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Samsung Galaxy S5 Problems, Glitches, Questions, Errors and Solutions [Part 8]

The eight installment of our S5 troubleshooting guide is here.


If you have concerns regarding your Samsung Galaxy S5, don’t hesitate to shoot us an email at [email protected] and we will do our best to get back to you as soon as we can.

You can also engage us at our social networking sites by visiting our Facebook and Google+ pages.


S5 does not power on

Problem: I stumbled upon your site as I was looking for a way to fix this problem.

So I just got home today from a vacation and I noticed that my Galaxy S5 is not responding at all. At first I thought the battery has run out so I plugged it the charger for an hour but when I try to power it on, it simply does not power on. I have no idea what happened to it but the last thing I remember was me handing it to my son so he could play on the way home. I don’t think I have done something to it that might have caused the problem. As far as I know, I take care of this phone and I haven’t done anything out of the ordinary. I’m not good with phones and electronics and fixing this thing is beyond me. Can you help me restore it to its previous state?

Please help me. — Corazon

Troubleshooting: Hi Corazon. We encountered some readers reporting the same problem that you have. Although this is a rare problem for this phone, an S5 refusing to boot is a known issue so there are ways to try to fix it without resorting to the last step of having to request for a replacement, which can become potentially tiresome for most users.

We recommend that you try the steps below as they are proven to be effective in most cases. Be warned though, that replacement may still be the only option for you if all other potential solutions fail.

  1. Check the battery. This should be the first logical step to do. Try pressing the back part of the phone to ensure that the pins are making contact with the phone.
  2. Remove the case. Check if the protective case is putting excess pressure on the phone. You want to remove the case and put it back on, making sure that everything looks normal on the back.
  3. Perform Safe Mode.  Rogue apps can do a variety of negative things to a smartphone nowadays, including something that prevents it from booting up. By forcing your phone to go on Safe Mode, you can isolate the issue better. Once in safe mode, you want to uninstall the most recent app first, especially the ones you installed before the problem happened. However, this step assumes that you have managed to allow your phone to boot up in the first place.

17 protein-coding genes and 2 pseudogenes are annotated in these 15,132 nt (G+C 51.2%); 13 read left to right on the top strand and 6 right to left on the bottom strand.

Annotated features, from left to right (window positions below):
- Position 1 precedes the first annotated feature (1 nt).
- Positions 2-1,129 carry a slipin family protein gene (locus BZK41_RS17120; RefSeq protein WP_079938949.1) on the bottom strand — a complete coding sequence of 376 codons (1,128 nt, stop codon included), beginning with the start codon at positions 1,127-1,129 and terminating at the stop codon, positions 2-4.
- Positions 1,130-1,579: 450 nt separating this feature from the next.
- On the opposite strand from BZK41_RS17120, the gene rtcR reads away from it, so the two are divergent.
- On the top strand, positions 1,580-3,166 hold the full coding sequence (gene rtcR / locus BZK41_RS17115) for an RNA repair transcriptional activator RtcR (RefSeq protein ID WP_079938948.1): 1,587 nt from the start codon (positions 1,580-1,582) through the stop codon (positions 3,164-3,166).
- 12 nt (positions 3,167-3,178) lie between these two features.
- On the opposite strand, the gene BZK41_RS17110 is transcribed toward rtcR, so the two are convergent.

4. Get a replacement. The final step. There’s no better fix than having a new Samsung Galaxy S5. if your phone is still under warranty, all you have to do is to call your carrier or Samsung. If the warranty has already ended, you may have to still call your carrier or Samsung but you must work your negotiation skills to probably get a free or discounted repair/replacement price.


S5 lockscreen while watching videos

Problem: I have a Galaxy S5 from Verizon. I used to have an AT&T One but when we switched to Verizon they made me change to their S5. On my old S5 I could play a video and hit the power button and it would black out the screen to save battery but still play the video. On my Verizon one it won’t do that. If I black out the screen the video stops so I have to set the screen timeout for 30 min. Is it possible to get the old way back? — Rebecca

Troubleshooting: Hi Rebecca. As far as we know, this feature should be working for Samsung Galaxy S5 that runs on Android 4.4 (KitKat). Pressing the power button while watching videos should lock the screen, disable the touchscreen function, and prevent the screen from turning off like it normally does.

However, this feature only works when you are playing video files stored on your phone and not on other apps like YouTube as well as websites.


S5 shows lockscreen and notification panel glitches

Problem: Hello. I have found a few glitches with my Samsung S5 that are not very big, but bothersome nonetheless.

First, I’ve found that the lockscreen will sometimes rotate to landscape mode and will prevent me from unlocking it. I will have to press the power button twice (sleep and wake back up) in order to get it to function.

Second, the notification panel sometimes stops around halfway, but then continues about a second. Again, it’s not a huge problem, but it’s annoying when you’re trying to get things done quickly.

Thanks, I appreciate your help. — Matt

Troubleshooting: Hi Matt. Sometimes, software issues start with mundane indicators like the ones you mentioned. Users will usually dismiss seemingly out-of-normal things like slow response time, tiny delays in pulling up an app, etc. while not desirable, it’s good that you noticed these behaviors on your phone. The two things you observed can be a precursor of an impending software issue. Unfortunately, there is no way for us to identify what the issue is given the vagueness of the symptom themselves.

The potential solution that we can suggest at this point is to try to restore your phone to perform safe mode procedure so you’ll know if an app (rogue or not) is causing them.

The second step that you can try is to restore the phone to its factory settings. This one will give you an assurance that no new software other than the factory-tested ones are installed.

If any of these steps fail, you may consider getting a replacement, especially if the glitches will get more annoying.


S5 gets scratchy speakers after water damaged

Problem: Dear Android Guy. Supposedly, the Samsung Galaxy S5 is waterproof, but when I dropped it in only half an inch of water, the speakers sounded very scratchy after I tried playing music. Please help! Thank you. — Emily